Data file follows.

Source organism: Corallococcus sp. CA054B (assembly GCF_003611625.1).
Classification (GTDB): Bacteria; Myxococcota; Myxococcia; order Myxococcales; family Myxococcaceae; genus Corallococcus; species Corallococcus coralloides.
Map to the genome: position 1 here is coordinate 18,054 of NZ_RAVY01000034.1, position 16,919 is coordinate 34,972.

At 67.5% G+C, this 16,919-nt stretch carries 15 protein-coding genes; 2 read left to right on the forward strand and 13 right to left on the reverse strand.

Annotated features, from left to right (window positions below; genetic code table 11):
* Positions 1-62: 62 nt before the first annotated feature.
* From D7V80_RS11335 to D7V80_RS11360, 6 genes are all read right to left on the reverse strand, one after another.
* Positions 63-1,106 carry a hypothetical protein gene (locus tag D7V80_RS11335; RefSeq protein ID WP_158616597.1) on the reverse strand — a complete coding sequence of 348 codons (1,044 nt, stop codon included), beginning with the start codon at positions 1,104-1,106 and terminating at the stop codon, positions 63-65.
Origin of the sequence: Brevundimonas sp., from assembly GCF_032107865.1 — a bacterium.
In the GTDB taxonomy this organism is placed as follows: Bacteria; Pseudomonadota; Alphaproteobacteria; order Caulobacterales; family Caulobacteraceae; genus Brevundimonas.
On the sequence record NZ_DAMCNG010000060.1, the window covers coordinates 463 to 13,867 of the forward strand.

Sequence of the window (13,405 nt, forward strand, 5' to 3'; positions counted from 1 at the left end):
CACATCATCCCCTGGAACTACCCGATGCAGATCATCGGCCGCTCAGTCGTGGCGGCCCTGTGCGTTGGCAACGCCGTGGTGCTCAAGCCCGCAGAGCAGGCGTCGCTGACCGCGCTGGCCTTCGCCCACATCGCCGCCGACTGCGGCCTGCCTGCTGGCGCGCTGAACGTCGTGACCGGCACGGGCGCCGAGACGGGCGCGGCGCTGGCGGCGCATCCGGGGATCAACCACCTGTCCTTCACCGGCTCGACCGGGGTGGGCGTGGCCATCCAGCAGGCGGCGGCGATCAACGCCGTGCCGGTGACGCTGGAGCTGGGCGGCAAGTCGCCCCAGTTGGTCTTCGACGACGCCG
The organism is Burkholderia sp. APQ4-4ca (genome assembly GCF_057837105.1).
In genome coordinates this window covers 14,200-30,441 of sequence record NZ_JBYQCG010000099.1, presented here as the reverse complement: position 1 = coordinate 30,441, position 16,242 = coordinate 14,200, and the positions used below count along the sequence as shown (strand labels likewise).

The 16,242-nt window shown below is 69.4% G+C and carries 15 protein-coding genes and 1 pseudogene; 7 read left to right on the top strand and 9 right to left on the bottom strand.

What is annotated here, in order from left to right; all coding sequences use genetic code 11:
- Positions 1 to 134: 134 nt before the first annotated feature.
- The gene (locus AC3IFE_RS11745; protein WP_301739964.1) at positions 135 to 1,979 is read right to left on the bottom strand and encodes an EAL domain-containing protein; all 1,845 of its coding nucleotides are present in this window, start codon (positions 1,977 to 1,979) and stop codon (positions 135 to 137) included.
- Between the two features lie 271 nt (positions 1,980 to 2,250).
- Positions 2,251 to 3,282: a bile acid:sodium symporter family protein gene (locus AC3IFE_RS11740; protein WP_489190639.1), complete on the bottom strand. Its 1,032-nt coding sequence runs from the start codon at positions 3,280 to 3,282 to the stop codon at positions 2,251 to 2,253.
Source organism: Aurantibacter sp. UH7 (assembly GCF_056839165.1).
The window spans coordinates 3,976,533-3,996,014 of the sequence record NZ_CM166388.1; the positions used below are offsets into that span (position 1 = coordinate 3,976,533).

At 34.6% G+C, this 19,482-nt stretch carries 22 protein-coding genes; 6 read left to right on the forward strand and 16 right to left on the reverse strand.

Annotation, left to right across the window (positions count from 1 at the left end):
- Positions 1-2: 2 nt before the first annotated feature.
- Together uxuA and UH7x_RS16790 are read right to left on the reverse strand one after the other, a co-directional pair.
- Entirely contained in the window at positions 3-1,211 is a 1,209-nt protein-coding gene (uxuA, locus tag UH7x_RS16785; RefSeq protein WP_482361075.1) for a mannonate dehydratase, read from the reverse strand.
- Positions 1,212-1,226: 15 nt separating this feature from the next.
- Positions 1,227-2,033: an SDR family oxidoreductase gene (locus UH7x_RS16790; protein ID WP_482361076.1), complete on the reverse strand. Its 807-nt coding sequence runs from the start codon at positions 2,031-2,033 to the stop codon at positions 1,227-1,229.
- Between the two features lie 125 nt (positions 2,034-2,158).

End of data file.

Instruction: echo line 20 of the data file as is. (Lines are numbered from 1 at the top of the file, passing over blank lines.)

- Between the two features lie 271 nt (positions 1,980 to 2,250).